If You're Not Happy, You're Not Paying Attention
Why do we live in Gloom-and-Doom Nation? Is it, as many of my callers insist, because everybody's broke and the Iraq war is a disaster? They must be right, because pollsters show most Americans agree--life sucks. Right?
Of course they're right...as long as you ignore the facts.
There are so many positive stories from our ongoing success in Iraq that some of you are tired of hearing about it from me. In fact, our victory is so overwhelming that Democrats and other grumpy Americans are abandoning the "We lost" argument and switching to the "It's not worth it, anyway" complaint. But the fact remains that if President Bush had promised in 2003 that we would topple Saddam Hussein, bring an end to attacks on America and its facilities abroad, cripple Al Qaeda and place a functioning, democratically-elected government in Iraq--all while suffering fewer than 3500 combat deaths--he would have been mocked as a cockeyed optimist and dismissed as a hopeless Pollyanna
That's exactly what happened, and as a result he's called a hopeless failure.
Meanwhile, here at home, $4 gallon gasoline sucks and the economy is stumbling. But as Gregg Easterbrook points out in the Wall Street Journal, those are the two dark clouds in a sky filled with silver linings:
Unemployment is 5.5%, low by historical standards; income is rising slightly ahead of inflation; housing prices are down, but the typical house is still worth a third more than in 2000; 94% of Americans do not have threatened mortgages, and of those who do, most will keep their homes. Inflation was up in 2007, but this stands out because the 16 previous years were close to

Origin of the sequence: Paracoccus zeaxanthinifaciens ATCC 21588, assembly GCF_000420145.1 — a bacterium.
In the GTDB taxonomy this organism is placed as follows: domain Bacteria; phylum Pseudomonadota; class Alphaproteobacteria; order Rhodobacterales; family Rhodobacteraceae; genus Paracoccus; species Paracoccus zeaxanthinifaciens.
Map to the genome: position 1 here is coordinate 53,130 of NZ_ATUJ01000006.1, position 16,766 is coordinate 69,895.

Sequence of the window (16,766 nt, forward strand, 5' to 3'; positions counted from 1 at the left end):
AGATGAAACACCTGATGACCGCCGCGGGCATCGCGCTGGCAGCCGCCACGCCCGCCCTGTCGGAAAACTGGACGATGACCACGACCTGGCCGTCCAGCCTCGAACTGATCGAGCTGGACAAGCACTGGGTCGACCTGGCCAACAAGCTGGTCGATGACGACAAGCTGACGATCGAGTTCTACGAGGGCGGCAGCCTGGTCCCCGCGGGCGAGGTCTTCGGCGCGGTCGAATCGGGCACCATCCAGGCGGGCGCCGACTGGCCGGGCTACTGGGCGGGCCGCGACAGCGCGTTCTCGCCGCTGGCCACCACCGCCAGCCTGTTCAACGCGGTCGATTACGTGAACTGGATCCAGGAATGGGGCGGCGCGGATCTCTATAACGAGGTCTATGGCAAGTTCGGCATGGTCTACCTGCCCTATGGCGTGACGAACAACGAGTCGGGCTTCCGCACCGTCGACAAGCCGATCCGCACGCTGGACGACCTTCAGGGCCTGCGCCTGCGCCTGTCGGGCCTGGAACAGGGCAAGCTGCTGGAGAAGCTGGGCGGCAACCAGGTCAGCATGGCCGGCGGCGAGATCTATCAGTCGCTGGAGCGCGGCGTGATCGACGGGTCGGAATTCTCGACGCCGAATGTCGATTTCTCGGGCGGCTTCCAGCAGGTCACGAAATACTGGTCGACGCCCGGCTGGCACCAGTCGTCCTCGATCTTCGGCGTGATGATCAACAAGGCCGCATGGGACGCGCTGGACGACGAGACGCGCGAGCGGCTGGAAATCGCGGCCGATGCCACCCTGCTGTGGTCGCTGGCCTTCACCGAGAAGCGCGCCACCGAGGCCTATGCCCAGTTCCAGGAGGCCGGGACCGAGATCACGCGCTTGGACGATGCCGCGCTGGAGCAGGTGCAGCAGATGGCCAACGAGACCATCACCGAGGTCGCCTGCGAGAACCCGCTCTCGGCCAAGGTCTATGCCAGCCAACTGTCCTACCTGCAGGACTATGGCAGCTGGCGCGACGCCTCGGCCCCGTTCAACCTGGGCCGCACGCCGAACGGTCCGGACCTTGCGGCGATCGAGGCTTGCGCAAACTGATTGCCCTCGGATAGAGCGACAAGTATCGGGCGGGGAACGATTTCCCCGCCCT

inflation-free; living standards are the highest they have ever been, including living standards for the middle class and for the poor.
All forms of pollution other than greenhouse gases are in decline; cancer, heart disease and stroke incidence are declining; crime is in a long-term cycle of significant decline; education levels are at all-time highs...
Campaigning in Pennsylvania in April, Hillary Clinton said "We need to go back to the prosperity of the 1990s," a comment that drew loud, enthusiastic applause. Converted to today's dollars, per-capita income in the Keystone State is 23% higher than in 1990. People may think Pennsylvania was more prosperous in the past, but the state is better off today. The same can be said for most (needless to say, not all) parts of the country and most
demographics. Most are, right now, the best-off they have ever been.
Those are the facts, and yet we're still a nation of moaners. Why? Is it because we've become so spoiled in the past 20 years that we simply can't handle any adversity at all? Or is it because the Obama-friendly, Bush-hating media are determined to tell you that this is the "worst economy ever!," despite the facts?